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Little Rock will seek a declaratory judgment from Pulaski County Circuit Court on the question of whether candidates for city office have to follow contribution guidelines set in a city ordinance or if they can go by a more lenient time frame set in state law.

The Board of Directors voted 8-1 Tuesday to seek a court ruling after being advised by City Attorney Tom Carpenter of their options. Ward 1 City Director Erma Hendrix voted against seeking a declaratory judgment and Ken Richardson of Ward 2 had stepped out of the meeting before the vote was taken.

The city's campaign code forbids anyone running for municipal office from accepting contributions prior to June 1 before a November election.

Two potential challengers to Mayor Mark Stodola already have begun raising funds through their exploratory committees for the November 2018 election. State law allows such committees to collect funds two years out from an election. A different state law allows cities to set a stricter time frame on campaign fundraising.

Carpenter has opined that the city's stricter time frame should be followed, but the Arkansas Ethics Commission has declined to issue an opinion on whether the the state law accommodates the city ordinance.

In light of the Ethics Commission's refusal to rule on the matter, Carpenter told the board it had three options. It could have repealed its ordinance, thus allowing both incumbents and challengers to raise money for next year's election now; it could seek an opinion from the state attorney general; or it could ask for a circuit court judgment.

While Carpenter didn't recommend an option, he said that seeking a declaratory judgment in court was the only way to get a real answer to the question of whether the city ordinance trumps state law.

An attorney general's opinion is not binding and if the Little Rock Board of Directors were to repeal its ordinance, it would just be condoning the action that is in violation, Carpenter wrote in a memorandum sent to the board Monday.

While getting a declaratory judgment in court will get a definite answer to the question, it also will be the most time consuming.

"If the court accepts the idea that it is an election issue, then expedited review in state court may be possible. However, interim injunctive relief to enforce, or not enforce, the time frame for solicitation and collection of campaign contributions in the ordinance is questionable," Carpenter wrote in his memo. "Further, while the city would file the action in state court since the legal questions deal with a state statute and a municipal ordinance, a restriction on campaign contributions may also trigger 1st Amendment considerations. If so, the case could be removed to federal court for which there is no expedited review because of an election issue."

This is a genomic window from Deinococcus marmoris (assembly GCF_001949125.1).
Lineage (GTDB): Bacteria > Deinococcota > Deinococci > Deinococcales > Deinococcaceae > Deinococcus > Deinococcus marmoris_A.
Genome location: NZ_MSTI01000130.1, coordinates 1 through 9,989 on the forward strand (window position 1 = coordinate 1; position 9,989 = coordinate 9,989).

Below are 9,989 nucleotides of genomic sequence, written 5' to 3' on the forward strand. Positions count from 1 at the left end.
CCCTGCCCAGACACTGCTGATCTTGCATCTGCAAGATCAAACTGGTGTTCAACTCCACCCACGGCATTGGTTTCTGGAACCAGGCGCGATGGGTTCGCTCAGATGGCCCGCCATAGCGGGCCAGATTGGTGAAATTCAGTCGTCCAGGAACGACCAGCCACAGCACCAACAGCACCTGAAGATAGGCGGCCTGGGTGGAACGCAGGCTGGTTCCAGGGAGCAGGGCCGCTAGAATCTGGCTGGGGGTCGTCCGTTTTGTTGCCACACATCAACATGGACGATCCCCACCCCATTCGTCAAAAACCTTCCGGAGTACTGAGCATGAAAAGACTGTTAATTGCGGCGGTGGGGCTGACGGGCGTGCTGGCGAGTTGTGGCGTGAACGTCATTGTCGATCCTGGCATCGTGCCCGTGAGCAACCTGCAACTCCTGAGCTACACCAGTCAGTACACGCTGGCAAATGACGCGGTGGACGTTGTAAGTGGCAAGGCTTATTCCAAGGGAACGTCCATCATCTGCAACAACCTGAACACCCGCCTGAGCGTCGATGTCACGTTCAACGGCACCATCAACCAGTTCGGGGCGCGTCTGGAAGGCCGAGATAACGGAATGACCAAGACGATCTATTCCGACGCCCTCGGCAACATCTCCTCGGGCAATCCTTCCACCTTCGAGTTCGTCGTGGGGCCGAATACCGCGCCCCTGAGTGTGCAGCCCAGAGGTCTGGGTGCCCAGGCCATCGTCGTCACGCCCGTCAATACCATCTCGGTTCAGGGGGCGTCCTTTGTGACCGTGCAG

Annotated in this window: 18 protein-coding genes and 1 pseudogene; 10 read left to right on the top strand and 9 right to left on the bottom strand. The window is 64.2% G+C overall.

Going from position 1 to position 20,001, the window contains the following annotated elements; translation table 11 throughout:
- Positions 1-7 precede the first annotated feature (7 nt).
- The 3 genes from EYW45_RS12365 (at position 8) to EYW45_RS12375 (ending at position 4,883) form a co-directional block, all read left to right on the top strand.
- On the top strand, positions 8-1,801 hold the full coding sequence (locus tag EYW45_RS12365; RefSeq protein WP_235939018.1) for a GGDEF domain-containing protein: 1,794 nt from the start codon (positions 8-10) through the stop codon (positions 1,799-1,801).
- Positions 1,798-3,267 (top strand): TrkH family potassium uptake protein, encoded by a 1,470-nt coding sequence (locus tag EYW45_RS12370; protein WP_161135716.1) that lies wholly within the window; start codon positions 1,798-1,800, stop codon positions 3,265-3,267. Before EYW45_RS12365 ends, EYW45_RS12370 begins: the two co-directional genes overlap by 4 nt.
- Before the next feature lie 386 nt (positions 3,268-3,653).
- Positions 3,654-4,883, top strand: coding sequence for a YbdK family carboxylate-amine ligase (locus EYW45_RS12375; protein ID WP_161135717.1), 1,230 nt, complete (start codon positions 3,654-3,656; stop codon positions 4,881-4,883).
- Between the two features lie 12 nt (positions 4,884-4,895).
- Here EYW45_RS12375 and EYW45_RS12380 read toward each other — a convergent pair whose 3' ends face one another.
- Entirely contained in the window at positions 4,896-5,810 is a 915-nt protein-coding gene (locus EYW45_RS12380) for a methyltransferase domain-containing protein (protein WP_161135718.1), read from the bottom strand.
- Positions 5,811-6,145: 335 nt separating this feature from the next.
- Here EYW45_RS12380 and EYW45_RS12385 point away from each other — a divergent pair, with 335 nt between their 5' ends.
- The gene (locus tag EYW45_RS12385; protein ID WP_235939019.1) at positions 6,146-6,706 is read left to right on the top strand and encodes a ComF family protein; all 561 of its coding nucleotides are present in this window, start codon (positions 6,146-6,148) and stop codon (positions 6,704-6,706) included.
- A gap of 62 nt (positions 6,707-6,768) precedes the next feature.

He said each party likely would appeal the decision reached, extending the time frame even longer, possibly past the November 2018 election.

Carpenter warned that repealing the city's ordinance might have been considered a reward to behavior that violates city code. Still, it would have been the most immediate response to the rectify the situation.

The issue affects the ward positions up for election next year in addition to the mayor's race. While people have announced they will challenge some of the incumbent city directors, none has begun collecting funds.

State Rep. Warwick Sabin and banker Frank Scott Jr. have announced they are exploring the option of running against Stodola, and both have formed exploratory committees that are raising funds.

Gene Fortson, whose at-large seat on the board is not up for election next year, made the motion Tuesday to seek a court judgment.

Dean Kumpuris, Capi Peck, Kathy Webb, B.J. Wyrick, Lance Hines, Joan Adcock and Doris Wright joined Fortson in voting for the motion. Stodola can vote only in the event of a tie.

Adcock requested that Carpenter also seek an answer in his request to the court for a declaratory judgment as to whether city officials can keep carry-over or surplus funds after an election to use for the next election. Stodola has about $78,000 in leftover funds from his previous campaign and his opponents have criticized him from being able to use that money.

Metro on 11/08/2017

Print Headline: LR taking campaign law to court

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  • NoUserName
    November 8, 2017 at 6:29 a.m.

    So, according to Carpenter...the more restrictive ordinance that says campaign funds can't be collected until July is ok and must be followed. HOWEVER, the more restrictive ordinance that says incumbents must empty their carryover funds isn't and apparently doesn't have to be followed. Unbelievable.